What is a Hanok?
“Home is where the heart is”
Koreans’ way of thinking may be something more like “The heart is where the home is”. Seoul is a sprawling metropolis, including those living in satellite cities numbering 20 million, most of who live in apartments.
We can think of this heart is where the home is, because each and every major holiday Koreans will escape, en masse, to their spiritual hometowns, homes aren’t necessary somewhere to live, but somewhere to thrive.
These days we often find our homes full of clutter, things, and material possessions. The traditional Korean home, the “hanok” is not like this at all.
From not only the direction the hanok faces, but to the shape of it, and whether or not there are mountains behind and a source of water in front, each and every part of a hanok is intentional.
Hanok are not separated from nature, but are a part of it, a living, growing thing. Expect to see a hanok to be made with huge stones, ochre, beautiful pieces of wood, and windows made of paper.
In the past, because of Confucianism, the rooms of a hanok were divided with males and females sleeping in different parts of the house.
Each room of a hanok is made from “hanji” or Korean paper, which has been waterproofed by rubbing oils on it, the paper is advantageous over glass because it is both breathable, allowing air flow, and at the same time better able to hold heat, meaning that it is warmer in the winter, and cooler in the summer.
Thanks to the advent of “ondol” a method of heating the floors in the winter, unique to Korea, Koreans sleep on the floor where it is warmest when it is cold, and coolest on those hot summer nights.
Our hanok Byeolhadang is a traditional hanok located on the former grounds of Unhyeon Palace. You may feel the spirits of times gone by here. Our hanok is not only for Koreans but for those from all around the world, to introduce Korean tradition and culture to one and all. By staying with us, you too can experience this type of living.
Bukchon Hanok Village, is a collection of hanok that have been preserved over the decades. With some clearly holding onto their last days, some magnificently restored in the traditional manner in which it was originally constructed, to hanok that have western influences and no expenses spared.
This area may not be on anyone’s “Seoul Top 10 List” but with the sheer amount of Japanese tourist that visit here by the busload, it is clear this area is worthy of a visit, or two.
Come on any given day and you will undoubtedly see couples taking photos with the surround hanok-scape, newlyweds taking their wedding photos, and quite often television shows or ads being filmed here, too.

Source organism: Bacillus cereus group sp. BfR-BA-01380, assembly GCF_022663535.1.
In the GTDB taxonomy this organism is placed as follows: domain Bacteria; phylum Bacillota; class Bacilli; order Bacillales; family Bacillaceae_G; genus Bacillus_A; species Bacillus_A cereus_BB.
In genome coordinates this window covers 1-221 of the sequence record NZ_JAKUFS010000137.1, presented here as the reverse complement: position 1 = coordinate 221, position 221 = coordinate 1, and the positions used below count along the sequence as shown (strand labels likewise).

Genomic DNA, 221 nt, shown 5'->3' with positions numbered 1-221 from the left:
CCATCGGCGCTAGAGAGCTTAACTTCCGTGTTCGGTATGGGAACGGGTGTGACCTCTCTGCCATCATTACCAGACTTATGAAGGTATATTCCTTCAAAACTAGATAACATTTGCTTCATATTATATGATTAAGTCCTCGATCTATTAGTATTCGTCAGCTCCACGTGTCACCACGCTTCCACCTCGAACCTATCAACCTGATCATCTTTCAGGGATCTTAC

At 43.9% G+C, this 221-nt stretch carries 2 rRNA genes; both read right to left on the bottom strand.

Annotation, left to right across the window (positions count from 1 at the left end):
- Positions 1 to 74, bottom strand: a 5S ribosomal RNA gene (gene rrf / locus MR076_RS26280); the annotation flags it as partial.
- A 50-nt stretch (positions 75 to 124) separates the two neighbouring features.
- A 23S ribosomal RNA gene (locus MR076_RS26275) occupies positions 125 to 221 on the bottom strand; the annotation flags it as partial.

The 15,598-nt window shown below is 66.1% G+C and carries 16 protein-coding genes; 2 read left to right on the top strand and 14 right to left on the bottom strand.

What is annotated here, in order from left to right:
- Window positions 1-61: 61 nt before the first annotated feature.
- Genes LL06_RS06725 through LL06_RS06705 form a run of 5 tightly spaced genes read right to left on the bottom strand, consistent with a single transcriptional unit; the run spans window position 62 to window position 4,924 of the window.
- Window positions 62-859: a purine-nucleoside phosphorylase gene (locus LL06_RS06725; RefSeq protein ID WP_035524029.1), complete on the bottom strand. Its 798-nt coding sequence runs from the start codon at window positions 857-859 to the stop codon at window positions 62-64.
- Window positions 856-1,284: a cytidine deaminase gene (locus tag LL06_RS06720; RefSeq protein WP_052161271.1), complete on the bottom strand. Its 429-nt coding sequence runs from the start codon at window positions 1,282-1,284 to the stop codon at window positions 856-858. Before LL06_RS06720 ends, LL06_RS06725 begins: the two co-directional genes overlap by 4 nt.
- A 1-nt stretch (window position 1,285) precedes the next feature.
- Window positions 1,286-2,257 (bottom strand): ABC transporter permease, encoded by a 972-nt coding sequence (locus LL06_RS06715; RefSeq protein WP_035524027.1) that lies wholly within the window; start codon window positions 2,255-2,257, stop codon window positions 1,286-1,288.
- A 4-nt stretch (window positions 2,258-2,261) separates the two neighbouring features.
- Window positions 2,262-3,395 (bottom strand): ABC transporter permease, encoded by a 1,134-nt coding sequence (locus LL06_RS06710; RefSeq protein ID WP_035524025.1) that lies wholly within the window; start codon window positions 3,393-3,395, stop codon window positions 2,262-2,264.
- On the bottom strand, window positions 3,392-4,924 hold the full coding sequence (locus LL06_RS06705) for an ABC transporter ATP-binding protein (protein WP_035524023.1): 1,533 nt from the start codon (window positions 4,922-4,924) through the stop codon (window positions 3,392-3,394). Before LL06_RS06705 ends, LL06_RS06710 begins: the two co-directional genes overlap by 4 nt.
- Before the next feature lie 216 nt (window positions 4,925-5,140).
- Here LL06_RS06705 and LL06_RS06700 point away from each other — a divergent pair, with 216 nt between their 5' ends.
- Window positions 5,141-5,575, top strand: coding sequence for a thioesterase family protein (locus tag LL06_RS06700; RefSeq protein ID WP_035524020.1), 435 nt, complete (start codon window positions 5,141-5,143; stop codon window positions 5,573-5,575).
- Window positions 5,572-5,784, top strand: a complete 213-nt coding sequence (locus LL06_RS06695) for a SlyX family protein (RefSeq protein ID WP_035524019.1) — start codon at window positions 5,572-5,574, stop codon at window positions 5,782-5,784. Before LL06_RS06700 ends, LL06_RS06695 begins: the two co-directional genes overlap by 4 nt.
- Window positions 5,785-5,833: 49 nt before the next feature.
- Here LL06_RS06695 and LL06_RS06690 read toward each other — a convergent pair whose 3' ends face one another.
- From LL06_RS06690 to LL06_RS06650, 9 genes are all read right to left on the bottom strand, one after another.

People know this area as “the street museum in the urban sprawl” and nothing could be truer, as this area is right between the UNESCO World Heritage listed sites of Changdeok Palace, and Jongmyo Shrine, as well as the main palace of the Joseon Dynasty, Gyeongbok Palace, and huge skyscrapers can be seen all around.
Unhyeon Palace, although not one of the five royal palaces of the Joseon Dynasty, was the former residence of Heungseon Daewongun, Emperor Gojong’s father and one time prince regent.
Gojong, who assumed the age at the young age of 12, lived at this palace and even had his wedding ceremony to his bride Queen Min here.
Unhyeon Palace was once far larger than it is now. After the Korean War large portions of it were sold off, Duksung Women’s University occupies a significantly large portion of the former grounds of Unhyeon Palace.
Some of the buildings that still remain include;
Noandang: The residence and work area for Heungseon Daewongun.
Norakdang: The largest building of Unhyeon Palace, it was the women’s residence and the site of Gojong and Min’s wedding.
Irodang: This was built later than the other buildings and was another women’s residence.
Sujiksa: The servants’ quarters.
Hanok Guesthouse Rooms
The first room is known as the "Room of Success", can accommodate 2 people comfortably. It is furnished in a minimalistic style, something that is expected from a traditional Korean hanok. This room has its own bathroom, including a toilet and shower.
The west facing window means it gets plenty of light right until sunset.
The door opens directly into the courtyard.
This room is the perfect room for couples or two close friends.
The “Room of Wealth”, the smallest of the three guest rooms is said to hold good spirits. It is also attached to the “Lucky Gate”. It can fit two small people or children, but is perfect for one person with plenty of room. The door opens onto the courtyard.
The "Room of Love" is the largest room, it is perfect as its location between the guesthouse and main house gives it a different feel from the other rooms. It has two large wardrobes and a open-space directly in front, that joins to the bathroom. It avoids direct light and is therefore cooler in the summer. It also has a bathroom with shower facilities.
All of the rooms are private and have access to the common courtyard, bathrooms and the “Lucky Gate”. They are all safe & secure, and are fitted with ondol heating for the winter, and individual air conditioners for the summer.